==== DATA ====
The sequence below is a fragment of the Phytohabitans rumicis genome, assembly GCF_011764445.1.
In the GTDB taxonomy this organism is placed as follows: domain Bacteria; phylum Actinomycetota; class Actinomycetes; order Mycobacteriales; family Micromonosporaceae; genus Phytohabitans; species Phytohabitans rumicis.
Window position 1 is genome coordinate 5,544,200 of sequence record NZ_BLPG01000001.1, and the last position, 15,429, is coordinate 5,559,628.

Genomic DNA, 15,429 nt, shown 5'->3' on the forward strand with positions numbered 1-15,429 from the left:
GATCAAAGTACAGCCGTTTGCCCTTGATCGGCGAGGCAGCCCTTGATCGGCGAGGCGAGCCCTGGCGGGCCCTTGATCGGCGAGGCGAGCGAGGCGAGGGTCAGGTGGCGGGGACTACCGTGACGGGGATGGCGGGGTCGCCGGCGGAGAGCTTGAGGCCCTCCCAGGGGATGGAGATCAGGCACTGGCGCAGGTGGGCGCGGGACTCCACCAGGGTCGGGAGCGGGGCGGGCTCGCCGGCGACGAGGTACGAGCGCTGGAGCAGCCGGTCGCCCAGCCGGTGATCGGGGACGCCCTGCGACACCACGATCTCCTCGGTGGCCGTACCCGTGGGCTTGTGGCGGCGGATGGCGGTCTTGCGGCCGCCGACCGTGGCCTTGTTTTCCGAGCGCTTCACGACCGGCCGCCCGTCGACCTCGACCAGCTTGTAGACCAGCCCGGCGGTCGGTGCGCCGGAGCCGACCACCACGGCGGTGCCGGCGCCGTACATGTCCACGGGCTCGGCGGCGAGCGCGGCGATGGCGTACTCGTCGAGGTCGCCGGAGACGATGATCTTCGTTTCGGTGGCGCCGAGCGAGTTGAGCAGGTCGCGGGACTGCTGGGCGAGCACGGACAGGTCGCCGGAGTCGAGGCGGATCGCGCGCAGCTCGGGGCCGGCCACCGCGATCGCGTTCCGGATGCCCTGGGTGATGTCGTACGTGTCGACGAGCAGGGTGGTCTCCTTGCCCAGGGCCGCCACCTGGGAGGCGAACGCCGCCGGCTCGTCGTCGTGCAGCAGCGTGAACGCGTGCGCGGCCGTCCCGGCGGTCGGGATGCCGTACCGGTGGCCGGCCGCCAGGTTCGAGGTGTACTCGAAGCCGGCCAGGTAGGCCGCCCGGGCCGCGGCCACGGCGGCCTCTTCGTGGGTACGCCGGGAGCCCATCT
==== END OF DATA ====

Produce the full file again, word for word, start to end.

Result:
The sequence below is a fragment of the Phytohabitans rumicis genome, assembly GCF_011764445.1.
In the GTDB taxonomy this organism is placed as follows: domain Bacteria; phylum Actinomycetota; class Actinomycetes; order Mycobacteriales; family Micromonosporaceae; genus Phytohabitans; species Phytohabitans rumicis.
Window position 1 is genome coordinate 5,544,200 of sequence record NZ_BLPG01000001.1, and the last position, 15,429, is coordinate 5,559,628.

Genomic DNA, 15,429 nt, shown 5'->3' on the forward strand with positions numbered 1-15,429 from the left:
GATCAAAGTACAGCCGTTTGCCCTTGATCGGCGAGGCAGCCCTTGATCGGCGAGGCGAGCCCTGGCGGGCCCTTGATCGGCGAGGCGAGCGAGGCGAGGGTCAGGTGGCGGGGACTACCGTGACGGGGATGGCGGGGTCGCCGGCGGAGAGCTTGAGGCCCTCCCAGGGGATGGAGATCAGGCACTGGCGCAGGTGGGCGCGGGACTCCACCAGGGTCGGGAGCGGGGCGGGCTCGCCGGCGACGAGGTACGAGCGCTGGAGCAGCCGGTCGCCCAGCCGGTGATCGGGGACGCCCTGCGACACCACGATCTCCTCGGTGGCCGTACCCGTGGGCTTGTGGCGGCGGATGGCGGTCTTGCGGCCGCCGACCGTGGCCTTGTTTTCCGAGCGCTTCACGACCGGCCGCCCGTCGACCTCGACCAGCTTGTAGACCAGCCCGGCGGTCGGTGCGCCGGAGCCGACCACCACGGCGGTGCCGGCGCCGTACATGTCCACGGGCTCGGCGGCGAGCGCGGCGATGGCGTACTCGTCGAGGTCGCCGGAGACGATGATCTTCGTTTCGGTGGCGCCGAGCGAGTTGAGCAGGTCGCGGGACTGCTGGGCGAGCACGGACAGGTCGCCGGAGTCGAGGCGGATCGCGCGCAGCTCGGGGCCGGCCACCGCGATCGCGTTCCGGATGCCCTGGGTGATGTCGTACGTGTCGACGAGCAGGGTGGTCTCCTTGCCCAGGGCCGCCACCTGGGAGGCGAACGCCGCCGGCTCGTCGTCGTGCAGCAGCGTGAACGCGTGCGCGGCCGTCCCGGCGGTCGGGATGCCGTACCGGTGGCCGGCCGCCAGGTTCGAGGTGTACTCGAAGCCGGCCAGGTAGGCCGCCCGGGCCGCGGCCACGGCGGCCTCTTCGTGGGTACGCCGGGAGCCCATCT